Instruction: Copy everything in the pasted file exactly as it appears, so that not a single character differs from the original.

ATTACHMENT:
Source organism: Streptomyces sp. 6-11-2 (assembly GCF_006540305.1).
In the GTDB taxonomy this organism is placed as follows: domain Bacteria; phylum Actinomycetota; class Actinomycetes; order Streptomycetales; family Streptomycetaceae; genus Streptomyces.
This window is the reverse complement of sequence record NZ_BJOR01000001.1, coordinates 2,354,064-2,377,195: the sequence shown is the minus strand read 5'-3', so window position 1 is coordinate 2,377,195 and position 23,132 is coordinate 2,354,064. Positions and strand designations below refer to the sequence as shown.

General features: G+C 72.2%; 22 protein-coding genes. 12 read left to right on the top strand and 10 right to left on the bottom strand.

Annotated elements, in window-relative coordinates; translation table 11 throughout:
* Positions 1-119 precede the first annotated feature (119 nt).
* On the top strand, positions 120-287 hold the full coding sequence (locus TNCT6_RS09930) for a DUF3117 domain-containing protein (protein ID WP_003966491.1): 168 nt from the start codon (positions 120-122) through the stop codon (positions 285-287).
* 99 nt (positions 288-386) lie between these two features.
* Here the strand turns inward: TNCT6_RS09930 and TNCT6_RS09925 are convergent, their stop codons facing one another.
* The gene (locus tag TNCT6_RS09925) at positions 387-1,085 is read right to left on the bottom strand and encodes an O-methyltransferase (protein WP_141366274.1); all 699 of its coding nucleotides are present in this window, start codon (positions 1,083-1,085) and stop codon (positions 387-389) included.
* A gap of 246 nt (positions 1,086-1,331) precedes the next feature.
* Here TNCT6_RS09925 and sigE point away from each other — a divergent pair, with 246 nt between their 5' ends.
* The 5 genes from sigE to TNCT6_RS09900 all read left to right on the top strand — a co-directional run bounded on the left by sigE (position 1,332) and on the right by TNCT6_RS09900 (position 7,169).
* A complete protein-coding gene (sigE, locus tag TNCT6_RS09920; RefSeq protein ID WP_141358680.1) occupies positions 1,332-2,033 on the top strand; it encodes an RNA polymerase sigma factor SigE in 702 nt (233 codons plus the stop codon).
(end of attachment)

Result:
Source organism: Streptomyces sp. 6-11-2 (assembly GCF_006540305.1).
In the GTDB taxonomy this organism is placed as follows: domain Bacteria; phylum Actinomycetota; class Actinomycetes; order Streptomycetales; family Streptomycetaceae; genus Streptomyces.
This window is the reverse complement of sequence record NZ_BJOR01000001.1, coordinates 2,354,064-2,377,195: the sequence shown is the minus strand read 5'-3', so window position 1 is coordinate 2,377,195 and position 23,132 is coordinate 2,354,064. Positions and strand designations below refer to the sequence as shown.

General features: G+C 72.2%; 22 protein-coding genes. 12 read left to right on the top strand and 10 right to left on the bottom strand.

Annotated elements, in window-relative coordinates; translation table 11 throughout:
* Positions 1-119 precede the first annotated feature (119 nt).
* On the top strand, positions 120-287 hold the full coding sequence (locus TNCT6_RS09930) for a DUF3117 domain-containing protein (protein ID WP_003966491.1): 168 nt from the start codon (positions 120-122) through the stop codon (positions 285-287).
* 99 nt (positions 288-386) lie between these two features.
* Here the strand turns inward: TNCT6_RS09930 and TNCT6_RS09925 are convergent, their stop codons facing one another.
* The gene (locus tag TNCT6_RS09925) at positions 387-1,085 is read right to left on the bottom strand and encodes an O-methyltransferase (protein WP_141366274.1); all 699 of its coding nucleotides are present in this window, start codon (positions 1,083-1,085) and stop codon (positions 387-389) included.
* A gap of 246 nt (positions 1,086-1,331) precedes the next feature.
* Here TNCT6_RS09925 and sigE point away from each other — a divergent pair, with 246 nt between their 5' ends.
* The 5 genes from sigE to TNCT6_RS09900 all read left to right on the top strand — a co-directional run bounded on the left by sigE (position 1,332) and on the right by TNCT6_RS09900 (position 7,169).
* A complete protein-coding gene (sigE, locus tag TNCT6_RS09920; RefSeq protein ID WP_141358680.1) occupies positions 1,332-2,033 on the top strand; it encodes an RNA polymerase sigma factor SigE in 702 nt (233 codons plus the stop codon).